- 35% of individuals who know they’ve been hacked don’t bother to change their passwords afterward
- 49% of individuals admit they click links in messages from unknown senders during work 67% of individuals are sure they’ve received at least one phishing email at work
- Of those who received a phishing email, 40% didn’t report it
How does Security Awareness Training Help?
Reduces Breaches and Infections
- Improve mindset and behaviour
- Create a sense of shared security responsibility
- Reduce over-reliance on technology
Meet Regulatory Requirements
- Implement best data governance practices
- Meet compliance objectives
- Implement affordance cyber-insurance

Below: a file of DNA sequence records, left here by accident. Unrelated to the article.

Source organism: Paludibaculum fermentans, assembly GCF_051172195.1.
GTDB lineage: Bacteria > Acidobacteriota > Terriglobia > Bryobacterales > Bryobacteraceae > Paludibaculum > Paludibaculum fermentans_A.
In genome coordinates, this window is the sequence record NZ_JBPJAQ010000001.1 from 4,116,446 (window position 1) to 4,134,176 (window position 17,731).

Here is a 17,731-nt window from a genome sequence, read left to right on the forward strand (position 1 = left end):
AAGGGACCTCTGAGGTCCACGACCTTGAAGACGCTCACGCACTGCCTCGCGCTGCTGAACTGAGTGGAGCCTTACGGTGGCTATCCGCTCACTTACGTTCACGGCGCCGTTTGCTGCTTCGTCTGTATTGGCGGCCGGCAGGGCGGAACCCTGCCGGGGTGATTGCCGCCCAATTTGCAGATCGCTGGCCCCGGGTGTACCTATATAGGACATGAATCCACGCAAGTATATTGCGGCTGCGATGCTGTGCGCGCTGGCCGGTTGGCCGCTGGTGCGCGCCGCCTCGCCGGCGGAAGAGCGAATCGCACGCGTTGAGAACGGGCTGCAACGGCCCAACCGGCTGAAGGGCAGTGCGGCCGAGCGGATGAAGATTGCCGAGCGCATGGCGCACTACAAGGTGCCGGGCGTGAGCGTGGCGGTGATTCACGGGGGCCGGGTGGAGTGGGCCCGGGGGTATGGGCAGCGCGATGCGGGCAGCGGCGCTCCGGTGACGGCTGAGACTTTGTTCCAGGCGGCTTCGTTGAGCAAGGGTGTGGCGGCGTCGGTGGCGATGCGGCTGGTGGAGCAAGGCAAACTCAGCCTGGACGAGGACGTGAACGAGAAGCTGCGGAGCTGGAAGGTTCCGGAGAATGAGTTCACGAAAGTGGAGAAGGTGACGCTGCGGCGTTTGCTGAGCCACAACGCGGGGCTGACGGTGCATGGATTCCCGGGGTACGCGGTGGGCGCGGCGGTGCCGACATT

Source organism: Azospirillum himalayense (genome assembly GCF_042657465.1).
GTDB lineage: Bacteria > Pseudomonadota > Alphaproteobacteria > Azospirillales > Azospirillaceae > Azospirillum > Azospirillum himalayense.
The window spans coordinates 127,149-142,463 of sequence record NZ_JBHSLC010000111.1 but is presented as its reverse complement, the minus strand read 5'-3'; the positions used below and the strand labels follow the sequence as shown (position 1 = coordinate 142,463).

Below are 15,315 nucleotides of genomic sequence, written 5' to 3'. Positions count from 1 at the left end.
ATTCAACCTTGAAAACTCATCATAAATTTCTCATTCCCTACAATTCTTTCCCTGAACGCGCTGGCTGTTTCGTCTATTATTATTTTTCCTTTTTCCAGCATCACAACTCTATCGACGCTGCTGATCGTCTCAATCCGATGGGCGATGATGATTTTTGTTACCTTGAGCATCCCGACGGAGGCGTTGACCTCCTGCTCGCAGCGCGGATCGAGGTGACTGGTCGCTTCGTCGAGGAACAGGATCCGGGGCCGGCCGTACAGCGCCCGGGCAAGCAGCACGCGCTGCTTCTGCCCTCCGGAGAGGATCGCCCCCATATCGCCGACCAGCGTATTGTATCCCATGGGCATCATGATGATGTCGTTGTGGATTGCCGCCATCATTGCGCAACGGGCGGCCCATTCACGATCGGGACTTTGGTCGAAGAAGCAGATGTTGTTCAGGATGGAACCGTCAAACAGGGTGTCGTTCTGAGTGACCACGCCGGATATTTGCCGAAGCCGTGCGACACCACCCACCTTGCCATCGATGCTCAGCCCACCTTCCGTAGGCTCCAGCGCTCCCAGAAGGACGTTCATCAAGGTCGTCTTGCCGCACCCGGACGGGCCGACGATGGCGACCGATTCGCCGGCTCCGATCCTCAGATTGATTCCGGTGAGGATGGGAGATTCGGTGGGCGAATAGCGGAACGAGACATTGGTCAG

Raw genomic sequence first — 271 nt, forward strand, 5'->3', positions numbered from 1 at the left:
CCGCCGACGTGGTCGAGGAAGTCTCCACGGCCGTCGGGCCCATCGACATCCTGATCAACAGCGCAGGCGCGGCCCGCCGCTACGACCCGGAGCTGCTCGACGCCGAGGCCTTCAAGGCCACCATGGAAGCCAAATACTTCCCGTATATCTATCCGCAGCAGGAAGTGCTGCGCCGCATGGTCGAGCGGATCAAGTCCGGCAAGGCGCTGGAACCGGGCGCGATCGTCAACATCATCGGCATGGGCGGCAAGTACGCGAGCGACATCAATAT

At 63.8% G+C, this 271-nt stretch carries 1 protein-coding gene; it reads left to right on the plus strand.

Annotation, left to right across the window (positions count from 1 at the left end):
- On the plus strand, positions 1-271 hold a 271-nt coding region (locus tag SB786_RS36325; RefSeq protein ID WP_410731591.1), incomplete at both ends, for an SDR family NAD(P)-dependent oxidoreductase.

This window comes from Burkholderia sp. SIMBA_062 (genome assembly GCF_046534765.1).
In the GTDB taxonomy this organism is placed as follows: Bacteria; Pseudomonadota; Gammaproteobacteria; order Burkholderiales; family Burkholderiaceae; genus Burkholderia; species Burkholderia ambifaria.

High Return on Security Investment (ROSI)
- Fewer infections
- Lower clean up/support costs
- Stronger security posture
- Higher productivity
- High-security benefit vs. operational costs
How does Security Awareness Training help individuals?
- Protect your identity and personal data from theft and fraud
- Secure your devices against viruses and malware
- Keep yourself and your family safe from hackers and spies
- Prevent corporate network infections
- Stop business email compromise
- Keep critical business data safe
The Office of the Privacy Commissioner of Canada reported that over 19 million Canadians were impacted by over 500 data breaches in a 6-month period from January 2020 to June 2020. This means that 1 in 2 Canadians were impacted.
Of the 500+ incidents, malicious outsiders made up three-quarters of breaches (74%), an increase of 23% from the last six months of 2019.